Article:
The head of the United Nations cultural agency today deplored the destruction of historic religious architecture in Iraq's Mosul city by Islamic State in Iraq and the Levant (ISIL/Da'esh) fighters.
“The Al Hadba Minaret and AlNuree Mosque in Mosul were among the most iconic sites in the city, and stood as a symbol of identity, resilience and belonging,” said Irina Bokova, the Director General of the UN Educational, Scientific and Cultural Organization (UNESCO).
“When Da'esh targeted the mosque and minaret a few months ago, the people of Mosul formed a human chain to protect the site, proving once again that the protection of heritage cannot be delinked from the protection of human lives,” she added.
Located in the Old City area of western Mosul, the Great Mosque of al-Nuree was considered one of the main historical mosques in Iraq. It was originally built by Nureddine Zangi in 1172AD, during the Abbasid Caliphate.
It underwent several renovations and restorations throughout the years. Its outstanding iconic feature was the leaning minaret known as al-Hadba (the hunchback), which had retained its authentic architectural and structural features for hundreds of years.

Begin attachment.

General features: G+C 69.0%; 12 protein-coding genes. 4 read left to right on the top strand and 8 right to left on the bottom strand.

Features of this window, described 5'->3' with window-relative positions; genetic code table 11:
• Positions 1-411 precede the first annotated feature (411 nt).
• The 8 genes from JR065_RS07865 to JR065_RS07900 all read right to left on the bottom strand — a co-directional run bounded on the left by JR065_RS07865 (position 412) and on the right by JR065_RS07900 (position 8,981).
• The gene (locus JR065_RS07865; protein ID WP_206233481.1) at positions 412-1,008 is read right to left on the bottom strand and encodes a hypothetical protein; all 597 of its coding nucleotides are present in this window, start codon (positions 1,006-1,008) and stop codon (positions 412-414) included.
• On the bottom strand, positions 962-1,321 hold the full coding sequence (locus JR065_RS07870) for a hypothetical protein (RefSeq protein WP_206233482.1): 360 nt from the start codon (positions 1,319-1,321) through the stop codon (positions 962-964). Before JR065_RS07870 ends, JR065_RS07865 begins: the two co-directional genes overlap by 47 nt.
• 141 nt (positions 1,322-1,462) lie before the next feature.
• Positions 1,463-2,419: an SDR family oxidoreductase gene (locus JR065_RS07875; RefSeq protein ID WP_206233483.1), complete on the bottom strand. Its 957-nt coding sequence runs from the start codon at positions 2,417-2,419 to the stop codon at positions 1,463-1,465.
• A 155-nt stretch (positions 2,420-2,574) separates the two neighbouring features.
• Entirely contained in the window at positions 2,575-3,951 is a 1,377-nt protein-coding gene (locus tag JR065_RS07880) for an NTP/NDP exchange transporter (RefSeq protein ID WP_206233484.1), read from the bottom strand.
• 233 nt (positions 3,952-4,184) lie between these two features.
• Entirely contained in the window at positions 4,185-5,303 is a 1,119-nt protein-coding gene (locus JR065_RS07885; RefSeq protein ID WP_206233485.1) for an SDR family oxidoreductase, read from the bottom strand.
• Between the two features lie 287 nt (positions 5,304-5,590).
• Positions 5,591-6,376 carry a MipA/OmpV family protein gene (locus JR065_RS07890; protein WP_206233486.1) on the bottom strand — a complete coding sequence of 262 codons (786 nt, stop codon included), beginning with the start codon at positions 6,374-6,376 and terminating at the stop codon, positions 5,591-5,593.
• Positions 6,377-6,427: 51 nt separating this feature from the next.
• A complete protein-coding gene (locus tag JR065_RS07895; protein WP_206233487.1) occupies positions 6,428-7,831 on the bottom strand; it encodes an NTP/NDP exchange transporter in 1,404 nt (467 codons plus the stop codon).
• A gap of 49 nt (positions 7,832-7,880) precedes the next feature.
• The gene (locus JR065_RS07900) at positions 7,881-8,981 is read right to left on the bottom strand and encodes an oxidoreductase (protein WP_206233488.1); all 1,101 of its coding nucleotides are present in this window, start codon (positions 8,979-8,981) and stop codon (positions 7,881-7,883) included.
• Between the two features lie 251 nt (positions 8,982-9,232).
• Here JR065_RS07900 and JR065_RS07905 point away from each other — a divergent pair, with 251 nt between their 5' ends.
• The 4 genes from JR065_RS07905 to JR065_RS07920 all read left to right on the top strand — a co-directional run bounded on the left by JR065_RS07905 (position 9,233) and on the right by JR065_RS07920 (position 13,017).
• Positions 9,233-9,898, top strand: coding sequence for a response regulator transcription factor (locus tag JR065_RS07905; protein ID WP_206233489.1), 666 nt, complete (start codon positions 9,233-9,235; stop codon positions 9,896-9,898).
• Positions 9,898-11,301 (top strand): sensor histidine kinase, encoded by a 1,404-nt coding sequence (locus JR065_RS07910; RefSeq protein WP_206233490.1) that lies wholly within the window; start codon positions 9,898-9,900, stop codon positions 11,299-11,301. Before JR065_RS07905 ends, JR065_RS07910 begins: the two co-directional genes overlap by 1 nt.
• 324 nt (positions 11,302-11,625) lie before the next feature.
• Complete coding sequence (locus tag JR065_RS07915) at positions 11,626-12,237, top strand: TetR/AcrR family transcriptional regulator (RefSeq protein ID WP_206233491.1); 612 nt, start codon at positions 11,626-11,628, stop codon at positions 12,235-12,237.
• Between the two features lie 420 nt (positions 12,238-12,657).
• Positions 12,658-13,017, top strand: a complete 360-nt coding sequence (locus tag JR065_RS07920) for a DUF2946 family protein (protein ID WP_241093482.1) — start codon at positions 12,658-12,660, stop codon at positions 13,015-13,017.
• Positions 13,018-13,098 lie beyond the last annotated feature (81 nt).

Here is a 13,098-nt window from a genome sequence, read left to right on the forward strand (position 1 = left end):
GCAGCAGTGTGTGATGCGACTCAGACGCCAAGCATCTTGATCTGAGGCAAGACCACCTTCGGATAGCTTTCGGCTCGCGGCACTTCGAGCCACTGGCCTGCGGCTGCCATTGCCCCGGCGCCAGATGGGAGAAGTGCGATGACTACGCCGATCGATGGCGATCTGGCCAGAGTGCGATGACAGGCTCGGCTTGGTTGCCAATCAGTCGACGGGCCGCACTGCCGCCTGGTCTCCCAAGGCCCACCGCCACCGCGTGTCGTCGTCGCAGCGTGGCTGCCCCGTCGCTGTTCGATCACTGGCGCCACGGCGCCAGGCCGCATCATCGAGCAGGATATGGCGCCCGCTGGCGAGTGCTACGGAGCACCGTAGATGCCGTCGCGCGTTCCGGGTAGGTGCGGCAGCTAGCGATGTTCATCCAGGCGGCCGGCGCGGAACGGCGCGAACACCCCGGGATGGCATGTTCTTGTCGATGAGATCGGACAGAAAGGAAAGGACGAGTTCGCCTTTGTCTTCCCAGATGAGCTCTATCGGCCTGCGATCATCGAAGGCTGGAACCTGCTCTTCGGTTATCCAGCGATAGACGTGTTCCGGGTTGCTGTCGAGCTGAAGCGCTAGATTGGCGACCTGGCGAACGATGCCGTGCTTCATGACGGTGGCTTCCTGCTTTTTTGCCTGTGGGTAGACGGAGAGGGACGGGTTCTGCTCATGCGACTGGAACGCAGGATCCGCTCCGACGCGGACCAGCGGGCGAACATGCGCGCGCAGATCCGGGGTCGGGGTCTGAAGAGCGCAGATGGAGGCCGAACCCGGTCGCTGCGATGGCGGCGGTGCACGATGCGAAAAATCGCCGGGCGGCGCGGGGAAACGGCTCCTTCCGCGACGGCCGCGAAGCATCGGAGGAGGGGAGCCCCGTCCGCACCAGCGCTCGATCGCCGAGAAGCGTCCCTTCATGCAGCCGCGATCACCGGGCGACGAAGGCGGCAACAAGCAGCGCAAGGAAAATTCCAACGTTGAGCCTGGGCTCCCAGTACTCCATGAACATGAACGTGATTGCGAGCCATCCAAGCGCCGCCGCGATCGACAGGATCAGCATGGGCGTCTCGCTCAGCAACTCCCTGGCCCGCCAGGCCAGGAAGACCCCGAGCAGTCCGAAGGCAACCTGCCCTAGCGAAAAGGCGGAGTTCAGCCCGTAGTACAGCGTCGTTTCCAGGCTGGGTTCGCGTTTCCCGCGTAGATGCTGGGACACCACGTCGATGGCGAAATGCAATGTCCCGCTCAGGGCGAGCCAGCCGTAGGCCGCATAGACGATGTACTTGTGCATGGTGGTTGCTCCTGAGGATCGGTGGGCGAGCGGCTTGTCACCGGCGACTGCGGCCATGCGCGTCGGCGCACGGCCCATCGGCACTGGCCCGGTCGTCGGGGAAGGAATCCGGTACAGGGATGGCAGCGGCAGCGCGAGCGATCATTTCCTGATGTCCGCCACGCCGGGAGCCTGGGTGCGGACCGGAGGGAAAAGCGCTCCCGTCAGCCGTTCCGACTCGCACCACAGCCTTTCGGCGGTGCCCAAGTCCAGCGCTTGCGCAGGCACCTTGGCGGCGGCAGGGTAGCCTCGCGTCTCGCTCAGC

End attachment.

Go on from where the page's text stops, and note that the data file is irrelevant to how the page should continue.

“This new destruction deepens the wounds of a society already affected by an unprecedented humanitarian tragedy, with three million internally displaced persons and 6.2 million in need of immediate humanitarian assistance. This calls for immediate and strengthened international mobilization,” said the Director-General.
Since the Iraqi Government's launch of an offensive to oust ISIL from Mosul in October 2016, around 750,000 to 800,000 people have been displaced from the city. Many are trapped or being used as human shields.
“Despite all odds, the spirit of resilience embodied by al-Hadba must prevail and UNESCO will continue to stand by the people of Iraq to regain their heritage and fight back against all forms of extremism and violence through culture, education and human rights,” Ms. Bokova declared.